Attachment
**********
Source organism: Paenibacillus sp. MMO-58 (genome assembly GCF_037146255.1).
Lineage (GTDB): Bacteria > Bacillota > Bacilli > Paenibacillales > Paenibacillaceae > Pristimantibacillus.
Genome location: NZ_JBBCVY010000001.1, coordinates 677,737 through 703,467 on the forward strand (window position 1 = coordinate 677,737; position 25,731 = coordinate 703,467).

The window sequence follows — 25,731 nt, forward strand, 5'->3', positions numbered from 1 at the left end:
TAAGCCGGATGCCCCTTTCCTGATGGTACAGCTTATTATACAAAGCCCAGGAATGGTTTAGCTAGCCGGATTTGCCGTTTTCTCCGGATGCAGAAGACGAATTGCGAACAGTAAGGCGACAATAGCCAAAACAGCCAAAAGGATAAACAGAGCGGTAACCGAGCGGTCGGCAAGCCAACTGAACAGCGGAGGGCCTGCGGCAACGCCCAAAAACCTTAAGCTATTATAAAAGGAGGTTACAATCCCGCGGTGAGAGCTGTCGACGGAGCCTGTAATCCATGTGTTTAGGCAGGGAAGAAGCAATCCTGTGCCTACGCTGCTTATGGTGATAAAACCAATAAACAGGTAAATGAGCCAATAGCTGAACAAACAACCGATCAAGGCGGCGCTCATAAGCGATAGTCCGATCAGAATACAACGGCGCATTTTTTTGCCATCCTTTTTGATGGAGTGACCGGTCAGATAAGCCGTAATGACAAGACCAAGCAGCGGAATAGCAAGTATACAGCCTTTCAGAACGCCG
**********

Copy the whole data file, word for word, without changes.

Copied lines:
Source organism: Paenibacillus sp. MMO-58 (genome assembly GCF_037146255.1).
Lineage (GTDB): Bacteria > Bacillota > Bacilli > Paenibacillales > Paenibacillaceae > Pristimantibacillus.
Genome location: NZ_JBBCVY010000001.1, coordinates 677,737 through 703,467 on the forward strand (window position 1 = coordinate 677,737; position 25,731 = coordinate 703,467).

The window sequence follows — 25,731 nt, forward strand, 5'->3', positions numbered from 1 at the left end:
TAAGCCGGATGCCCCTTTCCTGATGGTACAGCTTATTATACAAAGCCCAGGAATGGTTTAGCTAGCCGGATTTGCCGTTTTCTCCGGATGCAGAAGACGAATTGCGAACAGTAAGGCGACAATAGCCAAAACAGCCAAAAGGATAAACAGAGCGGTAACCGAGCGGTCGGCAAGCCAACTGAACAGCGGAGGGCCTGCGGCAACGCCCAAAAACCTTAAGCTATTATAAAAGGAGGTTACAATCCCGCGGTGAGAGCTGTCGACGGAGCCTGTAATCCATGTGTTTAGGCAGGGAAGAAGCAATCCTGTGCCTACGCTGCTTATGGTGATAAAACCAATAAACAGGTAAATGAGCCAATAGCTGAACAAACAACCGATCAAGGCGGCGCTCATAAGCGATAGTCCGATCAGAATACAACGGCGCATTTTTTTGCCATCCTTTTTGATGGAGTGACCGGTCAGATAAGCCGTAATGACAAGACCAAGCAGCGGAATAGCAAGTATACAGCCTTTCAGAACGCCG